Look no further than yesterday’s speech by Obama for proof of the long-lasting global impact of “The War to End All Wars,” which started 100 years ago. Enough that some former colleagues from NPR have launched a Kickstarter campaign to fund terrific, important, and ambitious concept for a radio series. And it needs your help to become reality:
Beginning in June 2014, we will tell the stories of The Great War through radio documentaries and in shorter radio pieces, all of which will air on public radio stations nationwide and will be available in podcasts.
Our goal is not to tell the definitive history of the war and all its battles. Instead, we will present many important and interesting stories from the war: those of soldiers and civilians, the military technology, the tactics, the poetry, the politics, the societal consequences.
We will present the vast tapestry of World War One and thereby help all of us understand what happened during that time and how that now-forgotten war helped create – for better or worse – the world we live in today.
Check out the video below, and consider making a donation today – the sand is literally running out of the hourglass.
Marking the birthday of British bandmaster Kenneth Alford (1881-1945) today with an insight into what inspired his most famous piece, the WWI-era classic “Colonel Bogey.” New England Brass Band leader Stephen Bulla had a fascinating insight into where he got the idea for the two-note theme:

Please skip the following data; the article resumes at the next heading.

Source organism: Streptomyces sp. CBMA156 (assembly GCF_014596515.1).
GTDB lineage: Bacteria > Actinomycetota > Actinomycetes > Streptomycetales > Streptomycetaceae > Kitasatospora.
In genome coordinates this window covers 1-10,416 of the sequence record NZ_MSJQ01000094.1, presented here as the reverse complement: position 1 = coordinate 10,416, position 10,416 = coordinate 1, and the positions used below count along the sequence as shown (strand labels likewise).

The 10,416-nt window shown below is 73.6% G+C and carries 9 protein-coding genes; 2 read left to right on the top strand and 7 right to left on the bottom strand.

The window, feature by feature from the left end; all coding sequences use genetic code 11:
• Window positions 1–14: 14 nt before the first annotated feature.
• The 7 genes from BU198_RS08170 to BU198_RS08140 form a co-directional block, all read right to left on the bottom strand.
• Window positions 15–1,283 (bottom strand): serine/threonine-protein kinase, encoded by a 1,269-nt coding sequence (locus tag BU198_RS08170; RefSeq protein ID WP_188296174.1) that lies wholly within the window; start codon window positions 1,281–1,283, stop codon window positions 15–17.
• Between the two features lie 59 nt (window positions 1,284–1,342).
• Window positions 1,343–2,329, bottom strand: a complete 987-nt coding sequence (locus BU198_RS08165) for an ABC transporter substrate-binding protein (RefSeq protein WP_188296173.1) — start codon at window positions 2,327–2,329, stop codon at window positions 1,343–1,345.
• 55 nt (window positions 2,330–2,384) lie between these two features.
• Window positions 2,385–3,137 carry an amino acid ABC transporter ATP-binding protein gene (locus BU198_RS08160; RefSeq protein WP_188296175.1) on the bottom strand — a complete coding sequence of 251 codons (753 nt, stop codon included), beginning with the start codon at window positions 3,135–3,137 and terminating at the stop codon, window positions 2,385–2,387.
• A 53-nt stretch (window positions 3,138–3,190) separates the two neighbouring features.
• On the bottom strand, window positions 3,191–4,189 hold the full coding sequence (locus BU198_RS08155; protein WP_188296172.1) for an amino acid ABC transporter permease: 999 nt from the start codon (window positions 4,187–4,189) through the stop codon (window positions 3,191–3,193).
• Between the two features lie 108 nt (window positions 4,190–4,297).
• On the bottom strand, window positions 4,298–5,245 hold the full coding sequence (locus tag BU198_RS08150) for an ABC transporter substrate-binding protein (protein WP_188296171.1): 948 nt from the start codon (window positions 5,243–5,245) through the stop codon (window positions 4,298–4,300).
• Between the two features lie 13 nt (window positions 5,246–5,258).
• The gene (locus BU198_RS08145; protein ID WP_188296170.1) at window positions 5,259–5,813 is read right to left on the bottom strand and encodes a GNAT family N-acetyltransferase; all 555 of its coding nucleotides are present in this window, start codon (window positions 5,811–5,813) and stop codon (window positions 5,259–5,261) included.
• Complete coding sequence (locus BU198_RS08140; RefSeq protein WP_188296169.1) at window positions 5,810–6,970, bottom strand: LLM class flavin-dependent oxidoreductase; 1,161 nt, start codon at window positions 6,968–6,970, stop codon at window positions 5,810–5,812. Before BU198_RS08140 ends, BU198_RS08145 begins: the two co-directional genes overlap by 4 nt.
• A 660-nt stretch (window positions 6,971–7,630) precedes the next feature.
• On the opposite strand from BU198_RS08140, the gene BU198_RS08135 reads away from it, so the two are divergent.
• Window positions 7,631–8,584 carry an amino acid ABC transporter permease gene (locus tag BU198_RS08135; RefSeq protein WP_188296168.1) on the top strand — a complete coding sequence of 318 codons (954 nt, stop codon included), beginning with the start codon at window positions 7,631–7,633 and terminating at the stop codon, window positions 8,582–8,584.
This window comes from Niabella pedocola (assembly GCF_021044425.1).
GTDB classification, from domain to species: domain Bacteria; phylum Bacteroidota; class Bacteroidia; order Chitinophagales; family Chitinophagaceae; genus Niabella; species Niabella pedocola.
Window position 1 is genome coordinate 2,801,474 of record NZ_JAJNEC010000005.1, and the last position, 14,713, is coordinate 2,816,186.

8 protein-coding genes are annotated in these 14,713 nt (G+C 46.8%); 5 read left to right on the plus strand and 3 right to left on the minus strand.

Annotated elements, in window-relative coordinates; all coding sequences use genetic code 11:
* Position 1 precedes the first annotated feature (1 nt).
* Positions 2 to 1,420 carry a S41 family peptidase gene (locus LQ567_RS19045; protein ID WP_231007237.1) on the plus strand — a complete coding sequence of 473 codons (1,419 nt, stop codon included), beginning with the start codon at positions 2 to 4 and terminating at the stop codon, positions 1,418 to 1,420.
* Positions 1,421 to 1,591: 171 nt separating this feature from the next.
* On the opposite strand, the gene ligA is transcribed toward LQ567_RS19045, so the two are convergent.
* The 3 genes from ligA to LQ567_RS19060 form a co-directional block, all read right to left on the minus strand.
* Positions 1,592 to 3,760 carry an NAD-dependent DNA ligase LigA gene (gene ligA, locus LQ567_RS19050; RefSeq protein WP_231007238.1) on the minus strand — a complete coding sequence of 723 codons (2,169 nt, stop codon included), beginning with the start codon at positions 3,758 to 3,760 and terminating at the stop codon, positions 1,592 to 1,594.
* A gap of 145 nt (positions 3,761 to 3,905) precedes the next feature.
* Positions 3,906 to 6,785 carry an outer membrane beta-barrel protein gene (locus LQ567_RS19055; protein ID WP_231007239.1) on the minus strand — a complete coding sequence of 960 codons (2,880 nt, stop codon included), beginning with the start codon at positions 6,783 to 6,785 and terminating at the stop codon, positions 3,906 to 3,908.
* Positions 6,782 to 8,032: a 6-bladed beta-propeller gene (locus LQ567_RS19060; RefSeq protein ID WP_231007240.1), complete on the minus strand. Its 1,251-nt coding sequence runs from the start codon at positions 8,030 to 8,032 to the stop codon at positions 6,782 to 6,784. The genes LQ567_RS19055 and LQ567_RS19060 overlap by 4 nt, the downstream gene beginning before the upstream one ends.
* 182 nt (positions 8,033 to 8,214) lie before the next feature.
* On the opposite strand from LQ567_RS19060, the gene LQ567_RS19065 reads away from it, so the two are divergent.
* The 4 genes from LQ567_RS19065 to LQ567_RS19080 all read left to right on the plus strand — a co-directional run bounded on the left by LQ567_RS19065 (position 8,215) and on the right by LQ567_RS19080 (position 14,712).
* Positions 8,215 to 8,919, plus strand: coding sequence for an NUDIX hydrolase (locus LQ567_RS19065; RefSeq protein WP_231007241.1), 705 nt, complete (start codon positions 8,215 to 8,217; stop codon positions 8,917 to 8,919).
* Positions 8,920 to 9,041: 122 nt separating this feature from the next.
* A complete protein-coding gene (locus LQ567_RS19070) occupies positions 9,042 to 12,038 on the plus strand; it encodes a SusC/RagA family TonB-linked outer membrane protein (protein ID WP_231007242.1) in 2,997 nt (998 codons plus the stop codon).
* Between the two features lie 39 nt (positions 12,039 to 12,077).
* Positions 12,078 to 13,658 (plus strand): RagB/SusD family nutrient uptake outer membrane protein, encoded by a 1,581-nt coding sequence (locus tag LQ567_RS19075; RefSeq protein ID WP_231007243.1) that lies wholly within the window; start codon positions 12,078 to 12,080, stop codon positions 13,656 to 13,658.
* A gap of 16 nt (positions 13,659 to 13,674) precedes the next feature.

The “Fore” Thought behind “Colonel Bogey” by RoeDeo
So, naturally, a few “links” to share. First, check out this charming flashmob performance by the British Army Band on the streets of Cardiff, Wales:
And here’s more of Bulla and the New England Brass Band in action, from that Fraser Performance Studio appearance…
Click this link to hear the entire performance: The New England Brass Band In Concert
Fascinating wire story the other day about Army medic Sgt. Geoffrey Allison, perhaps the only US serviceman who’s also a luthier:
As bombs exploded and the ground shook around him, Allison carved and shaped violins. He couldn’t block out the violence or the death around him (his job was tending to the sick and the wounded), but it gave him a newfound focus.
“It became more serious,” says Allison, a talkative man with glasses and a crew cut. “I thought, ‘Hey, I’m in combat. These could be the last fiddles I ever make in my life. I’m going to make them really count this time.’ That was my attitude – take it to a different level of seriousness.”
As Sgt. Allison points out, violin-making is an ideal hobby when you’re in a place with dodgy electricity — he used hand tools exclusively while hunkered down in his bunker in Ramadi. What turned him on to fiddle-making? An old (Emmy-winning) documentary on PBS’ Nova called “The Great Violin Mystery,” which traced the research of University of Wisconsin physicist William Frederick Fry into “the secret” of Antonio Stradavari’s violin-making. How often have you heard THIS pitch as a reason to join up at your local Army recruiting station?
“I said, ‘That’s it. I’m going back into the Army and buy these tools wherever they are in the world and hopefully get back to Europe and become a violin maker.'”
Besides the movie, Sgt. Allison credits his interest in fiddles to the days when his mom played in the Phoenix symphony. I wonder if they’re paying attention? Nothing yet on M.D. Michael Christie’s blog.